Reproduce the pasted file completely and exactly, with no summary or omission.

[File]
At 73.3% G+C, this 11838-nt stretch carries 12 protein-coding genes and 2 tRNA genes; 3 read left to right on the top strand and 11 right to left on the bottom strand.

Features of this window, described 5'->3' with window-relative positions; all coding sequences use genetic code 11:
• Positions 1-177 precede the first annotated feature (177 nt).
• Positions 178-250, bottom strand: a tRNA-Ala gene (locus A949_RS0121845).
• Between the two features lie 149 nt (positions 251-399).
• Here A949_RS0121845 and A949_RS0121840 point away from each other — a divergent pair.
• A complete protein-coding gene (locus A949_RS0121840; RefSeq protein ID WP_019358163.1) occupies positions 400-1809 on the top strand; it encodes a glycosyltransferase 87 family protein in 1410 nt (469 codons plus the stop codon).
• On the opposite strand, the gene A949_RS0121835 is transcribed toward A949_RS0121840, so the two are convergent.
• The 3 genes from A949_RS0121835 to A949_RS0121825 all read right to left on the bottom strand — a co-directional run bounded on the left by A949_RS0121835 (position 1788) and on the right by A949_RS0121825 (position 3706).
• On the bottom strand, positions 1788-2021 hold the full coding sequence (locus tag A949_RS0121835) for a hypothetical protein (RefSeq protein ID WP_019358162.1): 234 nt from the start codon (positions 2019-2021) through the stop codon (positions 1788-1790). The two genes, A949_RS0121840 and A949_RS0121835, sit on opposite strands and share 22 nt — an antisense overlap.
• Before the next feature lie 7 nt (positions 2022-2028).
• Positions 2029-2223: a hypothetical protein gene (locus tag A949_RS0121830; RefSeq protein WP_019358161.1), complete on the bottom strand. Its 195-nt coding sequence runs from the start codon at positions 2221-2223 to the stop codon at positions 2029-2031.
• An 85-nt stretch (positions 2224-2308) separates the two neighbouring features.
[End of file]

At 73.3% G+C, this 11838-nt stretch carries 12 protein-coding genes and 2 tRNA genes; 3 read left to right on the top strand and 11 right to left on the bottom strand.

Features of this window, described 5'->3' with window-relative positions; all coding sequences use genetic code 11:
• Positions 1-177 precede the first annotated feature (177 nt).
• Positions 178-250, bottom strand: a tRNA-Ala gene (locus A949_RS0121845).
• Between the two features lie 149 nt (positions 251-399).
• Here A949_RS0121845 and A949_RS0121840 point away from each other — a divergent pair.
• A complete protein-coding gene (locus A949_RS0121840; RefSeq protein ID WP_019358163.1) occupies positions 400-1809 on the top strand; it encodes a glycosyltransferase 87 family protein in 1410 nt (469 codons plus the stop codon).
• On the opposite strand, the gene A949_RS0121835 is transcribed toward A949_RS0121840, so the two are convergent.
• The 3 genes from A949_RS0121835 to A949_RS0121825 all read right to left on the bottom strand — a co-directional run bounded on the left by A949_RS0121835 (position 1788) and on the right by A949_RS0121825 (position 3706).
• On the bottom strand, positions 1788-2021 hold the full coding sequence (locus tag A949_RS0121835) for a hypothetical protein (RefSeq protein ID WP_019358162.1): 234 nt from the start codon (positions 2019-2021) through the stop codon (positions 1788-1790). The two genes, A949_RS0121840 and A949_RS0121835, sit on opposite strands and share 22 nt — an antisense overlap.
• Before the next feature lie 7 nt (positions 2022-2028).
• Positions 2029-2223: a hypothetical protein gene (locus tag A949_RS0121830; RefSeq protein WP_019358161.1), complete on the bottom strand. Its 195-nt coding sequence runs from the start codon at positions 2221-2223 to the stop codon at positions 2029-2031.
• An 85-nt stretch (positions 2224-2308) separates the two neighbouring features.